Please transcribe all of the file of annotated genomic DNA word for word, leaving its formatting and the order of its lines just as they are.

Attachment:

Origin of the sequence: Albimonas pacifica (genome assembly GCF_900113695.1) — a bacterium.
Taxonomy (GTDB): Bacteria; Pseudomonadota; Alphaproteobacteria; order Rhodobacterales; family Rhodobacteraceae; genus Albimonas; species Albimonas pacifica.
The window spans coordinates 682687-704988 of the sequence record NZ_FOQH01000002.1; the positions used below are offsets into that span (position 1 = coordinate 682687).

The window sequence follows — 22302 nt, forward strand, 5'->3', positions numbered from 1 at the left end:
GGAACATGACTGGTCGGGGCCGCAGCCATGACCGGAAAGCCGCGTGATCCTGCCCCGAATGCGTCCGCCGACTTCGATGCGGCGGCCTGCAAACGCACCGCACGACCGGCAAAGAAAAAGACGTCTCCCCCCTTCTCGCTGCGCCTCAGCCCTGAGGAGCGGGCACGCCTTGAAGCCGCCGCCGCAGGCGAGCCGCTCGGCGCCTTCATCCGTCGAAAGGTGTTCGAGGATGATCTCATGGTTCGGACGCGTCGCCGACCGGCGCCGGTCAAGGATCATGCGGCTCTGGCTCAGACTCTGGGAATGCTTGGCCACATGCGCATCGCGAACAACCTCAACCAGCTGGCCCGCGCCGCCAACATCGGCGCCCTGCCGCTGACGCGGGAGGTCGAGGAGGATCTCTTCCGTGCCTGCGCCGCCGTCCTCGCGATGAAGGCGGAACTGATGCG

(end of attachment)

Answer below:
Origin of the sequence: Albimonas pacifica (genome assembly GCF_900113695.1) — a bacterium.
Taxonomy (GTDB): Bacteria; Pseudomonadota; Alphaproteobacteria; order Rhodobacterales; family Rhodobacteraceae; genus Albimonas; species Albimonas pacifica.
The window spans coordinates 682687-704988 of the sequence record NZ_FOQH01000002.1; the positions used below are offsets into that span (position 1 = coordinate 682687).

The window sequence follows — 22302 nt, forward strand, 5'->3', positions numbered from 1 at the left end:
GGAACATGACTGGTCGGGGCCGCAGCCATGACCGGAAAGCCGCGTGATCCTGCCCCGAATGCGTCCGCCGACTTCGATGCGGCGGCCTGCAAACGCACCGCACGACCGGCAAAGAAAAAGACGTCTCCCCCCTTCTCGCTGCGCCTCAGCCCTGAGGAGCGGGCACGCCTTGAAGCCGCCGCCGCAGGCGAGCCGCTCGGCGCCTTCATCCGTCGAAAGGTGTTCGAGGATGATCTCATGGTTCGGACGCGTCGCCGACCGGCGCCGGTCAAGGATCATGCGGCTCTGGCTCAGACTCTGGGAATGCTTGGCCACATGCGCATCGCGAACAACCTCAACCAGCTGGCCCGCGCCGCCAACATCGGCGCCCTGCCGCTGACGCGGGAGGTCGAGGAGGATCTCTTCCGTGCCTGCGCCGCCGTCCTCGCGATGAAGGCGGAACTGATGCG